My First Cinderella
London, Peacock Theatre
26 March 2013
It’s interesting reviewing shows created for small kids. What’s particularly wonderful is seeing so many small people in the audience, often having a wondrously great time. But there is also a conundrum in how you review the show – do you try and put yourself in the position of a six-year-old, do you record what 6-year-olds around you think or are you a parent looking at the way teachers are trying to engage with kids about something you love. I’m going for the latter but happily put on record that a theatre full of 4 to 8 year old girls (mainly, and with lots of tiaras and tulle in evidence) seemed thoughtfully and happily to enjoy themselves. They do, though, have short attention spans – instant hits are entrances in wonderful costumes, but any scene which goes on a bit too long without variety seems to have their eyes wandering around – though never becoming boisterous or silly.
I didn’t see last year’s My Sleeping Beauty but I did see the earlier English National Ballet (ENB) children’s show Angelina Ballerina. That used ENB’s own dancers (and was a huge hit), whereas this year’s My Cinderella uses ENB School students and has a narrator – Jane Wymark, better known to many as Tom Barnaby’s wife in Midsomer Murders. It’s a young affair choreographically also, with George Williamson only three years out of school himself. Keen as mustard, he was appointed an Associate Artist of ENB by Tamara Rojo last year.
I found the show a mixed bag – if more hit than not. Great that it’s shortened to 2 acts for this audience, has simple but good-looking touring sets, wonderful costumes and that there is some pretty choreography in it. All good classical stuff. The ugly sisters always seem to pose a problem in Cinderella – they are hard to set, witness Ashton’s troublesome pair which sink the first act of his famous Royal Ballet production. Williamson rather struggles as well – they don’t really have much by way of distinctive choreography and are often reduced to pulling contorted faces. At the ball they do their joke dances with the Jester character but there should be much more fun and silly capering. The narrative, scripted by Wymark and Williamson, also seemed to be overly intrusive and to needlessly explain what was clearly happening – so knock on the door and the narrator says “There’s a knock on the door”. I’m not against narration though and the device of the narrator being a pastry cook (queue nice cook’s costume) works. It was particularly good at the start in setting the scene re the loss of Cinderella’s mother etc.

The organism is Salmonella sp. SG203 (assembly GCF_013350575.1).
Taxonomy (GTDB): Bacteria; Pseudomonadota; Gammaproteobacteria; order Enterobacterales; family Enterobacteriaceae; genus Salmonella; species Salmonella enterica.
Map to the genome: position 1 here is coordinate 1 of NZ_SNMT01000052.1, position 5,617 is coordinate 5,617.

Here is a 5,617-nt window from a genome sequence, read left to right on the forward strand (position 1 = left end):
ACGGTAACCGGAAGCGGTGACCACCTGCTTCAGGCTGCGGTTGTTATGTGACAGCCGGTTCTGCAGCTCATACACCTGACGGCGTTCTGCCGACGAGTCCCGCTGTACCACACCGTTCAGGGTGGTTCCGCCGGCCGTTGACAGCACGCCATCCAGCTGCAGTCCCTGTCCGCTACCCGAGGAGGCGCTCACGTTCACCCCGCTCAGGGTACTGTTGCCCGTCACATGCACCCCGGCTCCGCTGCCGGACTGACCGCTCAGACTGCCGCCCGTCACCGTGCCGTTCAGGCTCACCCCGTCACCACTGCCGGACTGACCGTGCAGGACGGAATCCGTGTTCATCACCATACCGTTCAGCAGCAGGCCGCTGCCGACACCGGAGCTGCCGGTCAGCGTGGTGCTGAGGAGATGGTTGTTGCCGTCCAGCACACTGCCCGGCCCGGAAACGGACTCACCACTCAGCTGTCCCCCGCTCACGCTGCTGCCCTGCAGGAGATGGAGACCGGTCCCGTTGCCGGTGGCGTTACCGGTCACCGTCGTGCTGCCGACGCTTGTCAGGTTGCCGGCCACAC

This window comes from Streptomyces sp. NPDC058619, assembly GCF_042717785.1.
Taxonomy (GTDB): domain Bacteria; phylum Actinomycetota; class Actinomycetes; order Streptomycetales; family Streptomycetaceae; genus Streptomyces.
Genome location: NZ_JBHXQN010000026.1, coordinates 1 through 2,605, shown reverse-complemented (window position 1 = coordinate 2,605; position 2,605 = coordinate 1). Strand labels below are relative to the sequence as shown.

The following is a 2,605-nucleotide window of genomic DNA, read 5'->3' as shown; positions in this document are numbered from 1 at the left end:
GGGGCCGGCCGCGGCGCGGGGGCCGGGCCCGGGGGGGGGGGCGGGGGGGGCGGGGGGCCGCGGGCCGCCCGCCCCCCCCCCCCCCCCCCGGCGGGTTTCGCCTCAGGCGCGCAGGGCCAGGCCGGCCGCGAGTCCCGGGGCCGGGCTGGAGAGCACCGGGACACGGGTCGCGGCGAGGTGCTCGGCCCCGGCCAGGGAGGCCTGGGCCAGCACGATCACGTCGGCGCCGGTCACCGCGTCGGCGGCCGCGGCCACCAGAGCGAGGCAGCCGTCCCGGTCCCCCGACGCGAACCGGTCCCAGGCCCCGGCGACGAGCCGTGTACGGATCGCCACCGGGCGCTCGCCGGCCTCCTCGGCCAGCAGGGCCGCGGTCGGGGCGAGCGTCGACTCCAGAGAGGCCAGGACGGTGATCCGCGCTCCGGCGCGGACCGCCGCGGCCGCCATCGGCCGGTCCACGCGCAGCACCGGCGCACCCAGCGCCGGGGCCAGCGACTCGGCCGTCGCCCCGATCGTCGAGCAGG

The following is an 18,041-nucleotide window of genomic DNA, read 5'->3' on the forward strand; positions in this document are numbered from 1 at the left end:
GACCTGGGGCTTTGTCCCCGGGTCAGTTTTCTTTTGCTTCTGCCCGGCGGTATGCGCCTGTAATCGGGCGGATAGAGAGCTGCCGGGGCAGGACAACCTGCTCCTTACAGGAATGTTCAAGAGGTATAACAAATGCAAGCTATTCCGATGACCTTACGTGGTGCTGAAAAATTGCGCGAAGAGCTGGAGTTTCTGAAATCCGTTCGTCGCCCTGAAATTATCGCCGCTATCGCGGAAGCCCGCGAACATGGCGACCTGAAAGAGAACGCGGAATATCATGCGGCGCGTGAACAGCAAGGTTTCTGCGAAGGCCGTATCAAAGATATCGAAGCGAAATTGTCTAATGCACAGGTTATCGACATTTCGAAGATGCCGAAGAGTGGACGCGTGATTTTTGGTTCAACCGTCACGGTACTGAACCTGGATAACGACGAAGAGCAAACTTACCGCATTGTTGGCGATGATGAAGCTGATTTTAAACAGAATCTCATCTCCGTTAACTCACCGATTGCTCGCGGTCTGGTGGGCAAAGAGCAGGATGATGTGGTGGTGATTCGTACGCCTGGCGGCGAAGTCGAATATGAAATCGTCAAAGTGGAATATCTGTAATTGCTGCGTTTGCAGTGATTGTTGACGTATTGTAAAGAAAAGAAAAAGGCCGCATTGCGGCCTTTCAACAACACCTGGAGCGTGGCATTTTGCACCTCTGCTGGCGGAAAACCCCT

The student dancers set a good example in coupling the dramatic action to clear dancing. Alice Bayston was a particularly fine Summer with much control and musicality and Diego Cardelli bought likable character to the tailor/wig-maker role. Two other boys also caught the eye – Mlindi Kulashe as the Prince – infectiously happy (think The Cat character in Red Dwarf suddenly finding himself in the Gucci stockroom) and well on top of the big princely moves and, even more of a technical whizz, Matthew Koon as the Jester. If you are going to say it all with steps, that’s the way to say it.
As I say ultimately the kids on the afternoon I was there had a good old time. But I’d like to think that something where the steps assume greater significance will show little people even more of the joy of dance.
22 June 2013: Some images have been removed at ENB School’s belated request.